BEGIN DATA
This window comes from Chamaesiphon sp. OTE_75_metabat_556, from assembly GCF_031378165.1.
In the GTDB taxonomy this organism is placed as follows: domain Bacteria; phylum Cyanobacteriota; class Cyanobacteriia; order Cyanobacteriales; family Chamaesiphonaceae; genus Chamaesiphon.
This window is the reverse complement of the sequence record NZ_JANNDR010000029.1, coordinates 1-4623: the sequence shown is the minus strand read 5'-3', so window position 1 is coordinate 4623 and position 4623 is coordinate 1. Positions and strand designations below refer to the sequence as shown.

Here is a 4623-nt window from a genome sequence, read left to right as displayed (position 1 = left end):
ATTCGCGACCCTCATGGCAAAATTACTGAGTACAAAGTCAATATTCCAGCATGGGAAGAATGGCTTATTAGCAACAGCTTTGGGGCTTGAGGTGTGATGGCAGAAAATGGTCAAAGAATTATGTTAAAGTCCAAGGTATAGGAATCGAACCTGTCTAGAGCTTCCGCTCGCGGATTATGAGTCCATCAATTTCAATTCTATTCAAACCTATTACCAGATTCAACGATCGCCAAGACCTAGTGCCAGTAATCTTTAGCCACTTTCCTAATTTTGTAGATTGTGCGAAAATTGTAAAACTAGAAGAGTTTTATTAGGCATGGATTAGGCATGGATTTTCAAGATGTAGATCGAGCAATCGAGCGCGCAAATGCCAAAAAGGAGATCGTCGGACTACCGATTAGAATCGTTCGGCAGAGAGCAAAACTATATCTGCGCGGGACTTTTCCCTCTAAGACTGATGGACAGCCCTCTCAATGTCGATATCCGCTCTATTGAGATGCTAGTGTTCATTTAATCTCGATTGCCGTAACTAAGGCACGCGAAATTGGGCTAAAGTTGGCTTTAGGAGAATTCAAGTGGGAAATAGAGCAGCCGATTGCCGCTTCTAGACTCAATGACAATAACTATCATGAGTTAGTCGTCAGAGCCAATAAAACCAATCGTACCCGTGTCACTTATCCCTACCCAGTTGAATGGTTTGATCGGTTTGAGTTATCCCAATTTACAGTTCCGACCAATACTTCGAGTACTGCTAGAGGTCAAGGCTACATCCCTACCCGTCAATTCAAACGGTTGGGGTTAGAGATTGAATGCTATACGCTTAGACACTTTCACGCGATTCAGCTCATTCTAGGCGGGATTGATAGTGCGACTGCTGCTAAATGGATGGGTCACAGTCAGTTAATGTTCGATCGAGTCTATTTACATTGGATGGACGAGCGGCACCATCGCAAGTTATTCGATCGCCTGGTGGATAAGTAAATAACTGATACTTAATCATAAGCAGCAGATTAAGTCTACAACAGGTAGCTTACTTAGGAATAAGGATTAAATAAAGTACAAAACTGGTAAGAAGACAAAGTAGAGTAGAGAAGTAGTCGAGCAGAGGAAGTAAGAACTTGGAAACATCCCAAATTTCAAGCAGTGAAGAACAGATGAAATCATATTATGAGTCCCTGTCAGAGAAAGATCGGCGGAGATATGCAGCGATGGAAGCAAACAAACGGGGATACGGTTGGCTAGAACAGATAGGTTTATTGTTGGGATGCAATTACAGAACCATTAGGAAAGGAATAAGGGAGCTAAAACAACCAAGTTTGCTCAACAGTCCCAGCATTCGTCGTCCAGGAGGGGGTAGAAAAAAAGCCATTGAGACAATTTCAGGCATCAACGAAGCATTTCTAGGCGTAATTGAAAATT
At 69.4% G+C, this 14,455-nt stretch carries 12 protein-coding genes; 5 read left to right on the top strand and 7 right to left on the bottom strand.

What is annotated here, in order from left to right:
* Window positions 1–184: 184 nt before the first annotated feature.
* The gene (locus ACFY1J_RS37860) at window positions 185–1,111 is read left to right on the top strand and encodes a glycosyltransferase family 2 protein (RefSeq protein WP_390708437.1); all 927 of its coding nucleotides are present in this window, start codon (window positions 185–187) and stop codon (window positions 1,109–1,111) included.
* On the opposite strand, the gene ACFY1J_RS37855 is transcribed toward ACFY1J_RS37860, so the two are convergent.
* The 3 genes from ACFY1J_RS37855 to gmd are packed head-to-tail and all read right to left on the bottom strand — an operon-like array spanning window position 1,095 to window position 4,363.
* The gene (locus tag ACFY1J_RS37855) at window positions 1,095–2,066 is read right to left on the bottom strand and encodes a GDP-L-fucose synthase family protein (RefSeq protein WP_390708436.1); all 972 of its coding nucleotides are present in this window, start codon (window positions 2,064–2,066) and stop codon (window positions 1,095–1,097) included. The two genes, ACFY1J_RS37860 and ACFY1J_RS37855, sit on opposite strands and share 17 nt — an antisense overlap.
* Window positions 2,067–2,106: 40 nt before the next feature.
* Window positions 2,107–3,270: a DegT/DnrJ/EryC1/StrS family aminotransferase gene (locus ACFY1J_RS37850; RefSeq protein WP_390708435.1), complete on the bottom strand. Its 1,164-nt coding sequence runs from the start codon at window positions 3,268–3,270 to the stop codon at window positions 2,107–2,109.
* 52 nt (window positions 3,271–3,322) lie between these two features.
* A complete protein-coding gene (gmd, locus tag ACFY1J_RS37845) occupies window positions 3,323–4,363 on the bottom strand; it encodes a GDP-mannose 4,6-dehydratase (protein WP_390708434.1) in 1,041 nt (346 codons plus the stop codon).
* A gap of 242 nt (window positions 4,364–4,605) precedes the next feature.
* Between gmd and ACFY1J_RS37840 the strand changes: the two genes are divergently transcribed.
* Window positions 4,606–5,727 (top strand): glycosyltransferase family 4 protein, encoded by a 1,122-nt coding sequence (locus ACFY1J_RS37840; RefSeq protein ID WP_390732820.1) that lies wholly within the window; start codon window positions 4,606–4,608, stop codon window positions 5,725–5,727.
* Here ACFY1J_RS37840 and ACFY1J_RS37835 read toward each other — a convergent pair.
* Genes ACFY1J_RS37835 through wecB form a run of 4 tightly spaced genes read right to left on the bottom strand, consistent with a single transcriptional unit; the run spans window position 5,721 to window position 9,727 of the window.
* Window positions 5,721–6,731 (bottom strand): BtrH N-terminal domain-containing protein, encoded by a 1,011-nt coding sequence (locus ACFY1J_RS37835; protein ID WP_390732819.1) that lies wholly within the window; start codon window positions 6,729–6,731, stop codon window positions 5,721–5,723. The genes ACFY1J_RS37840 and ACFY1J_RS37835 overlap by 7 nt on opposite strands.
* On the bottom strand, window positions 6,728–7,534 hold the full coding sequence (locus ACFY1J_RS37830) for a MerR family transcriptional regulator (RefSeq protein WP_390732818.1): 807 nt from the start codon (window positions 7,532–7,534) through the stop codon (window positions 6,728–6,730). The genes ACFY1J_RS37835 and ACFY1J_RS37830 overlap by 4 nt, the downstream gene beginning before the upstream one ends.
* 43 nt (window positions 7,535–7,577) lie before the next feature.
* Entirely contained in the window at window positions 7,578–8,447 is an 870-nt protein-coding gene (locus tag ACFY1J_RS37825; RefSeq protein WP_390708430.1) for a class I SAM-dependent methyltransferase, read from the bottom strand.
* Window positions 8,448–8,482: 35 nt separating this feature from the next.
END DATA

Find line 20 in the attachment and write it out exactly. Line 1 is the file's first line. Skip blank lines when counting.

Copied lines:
* Here ACFY1J_RS37840 and ACFY1J_RS37835 read toward each other — a convergent pair.